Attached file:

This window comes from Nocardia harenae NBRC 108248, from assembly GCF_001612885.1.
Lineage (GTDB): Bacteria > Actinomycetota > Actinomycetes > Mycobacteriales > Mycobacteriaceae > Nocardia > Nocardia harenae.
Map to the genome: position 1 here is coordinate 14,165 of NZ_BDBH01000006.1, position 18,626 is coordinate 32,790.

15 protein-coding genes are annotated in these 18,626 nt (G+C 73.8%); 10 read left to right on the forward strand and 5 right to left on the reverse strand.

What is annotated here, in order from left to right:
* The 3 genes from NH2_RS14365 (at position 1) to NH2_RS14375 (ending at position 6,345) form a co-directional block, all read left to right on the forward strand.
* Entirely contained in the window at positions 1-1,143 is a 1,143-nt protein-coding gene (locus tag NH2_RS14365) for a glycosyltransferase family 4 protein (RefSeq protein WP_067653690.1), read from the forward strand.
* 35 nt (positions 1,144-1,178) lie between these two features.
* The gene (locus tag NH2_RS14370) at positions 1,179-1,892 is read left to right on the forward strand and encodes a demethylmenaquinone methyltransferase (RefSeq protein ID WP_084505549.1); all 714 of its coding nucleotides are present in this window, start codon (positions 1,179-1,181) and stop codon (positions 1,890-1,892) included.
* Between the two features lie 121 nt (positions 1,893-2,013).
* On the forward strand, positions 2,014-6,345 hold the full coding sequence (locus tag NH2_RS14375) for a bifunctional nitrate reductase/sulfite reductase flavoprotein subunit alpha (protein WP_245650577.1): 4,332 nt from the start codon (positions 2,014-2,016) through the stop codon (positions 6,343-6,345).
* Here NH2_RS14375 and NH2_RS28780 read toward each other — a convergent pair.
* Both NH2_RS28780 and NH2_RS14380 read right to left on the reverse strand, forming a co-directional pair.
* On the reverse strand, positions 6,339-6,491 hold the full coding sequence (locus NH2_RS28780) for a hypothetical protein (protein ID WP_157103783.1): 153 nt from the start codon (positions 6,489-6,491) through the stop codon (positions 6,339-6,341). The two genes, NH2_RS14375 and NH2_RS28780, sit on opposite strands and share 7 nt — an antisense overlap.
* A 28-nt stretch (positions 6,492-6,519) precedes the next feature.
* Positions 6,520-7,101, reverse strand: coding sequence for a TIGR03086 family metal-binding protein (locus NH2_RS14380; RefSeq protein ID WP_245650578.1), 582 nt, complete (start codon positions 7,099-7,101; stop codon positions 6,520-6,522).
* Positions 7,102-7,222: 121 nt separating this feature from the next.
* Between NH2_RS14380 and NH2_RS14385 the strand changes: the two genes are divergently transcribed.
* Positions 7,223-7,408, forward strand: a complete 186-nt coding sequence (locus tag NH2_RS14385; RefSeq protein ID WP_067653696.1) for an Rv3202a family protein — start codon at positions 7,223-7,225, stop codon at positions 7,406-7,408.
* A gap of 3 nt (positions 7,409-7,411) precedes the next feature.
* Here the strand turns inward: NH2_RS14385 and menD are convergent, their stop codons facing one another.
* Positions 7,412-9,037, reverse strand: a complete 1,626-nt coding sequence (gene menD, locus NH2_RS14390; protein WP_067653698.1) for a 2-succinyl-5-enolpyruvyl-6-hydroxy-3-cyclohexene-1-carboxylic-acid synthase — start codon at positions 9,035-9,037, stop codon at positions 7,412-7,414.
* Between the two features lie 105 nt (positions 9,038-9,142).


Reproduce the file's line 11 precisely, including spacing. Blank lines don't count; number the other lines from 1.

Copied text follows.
* On the forward strand, positions 2,014-6,345 hold the full coding sequence (locus tag NH2_RS14375) for a bifunctional nitrate reductase/sulfite reductase flavoprotein subunit alpha (protein WP_245650577.1): 4,332 nt from the start codon (positions 2,014-2,016) through the stop codon (positions 6,343-6,345).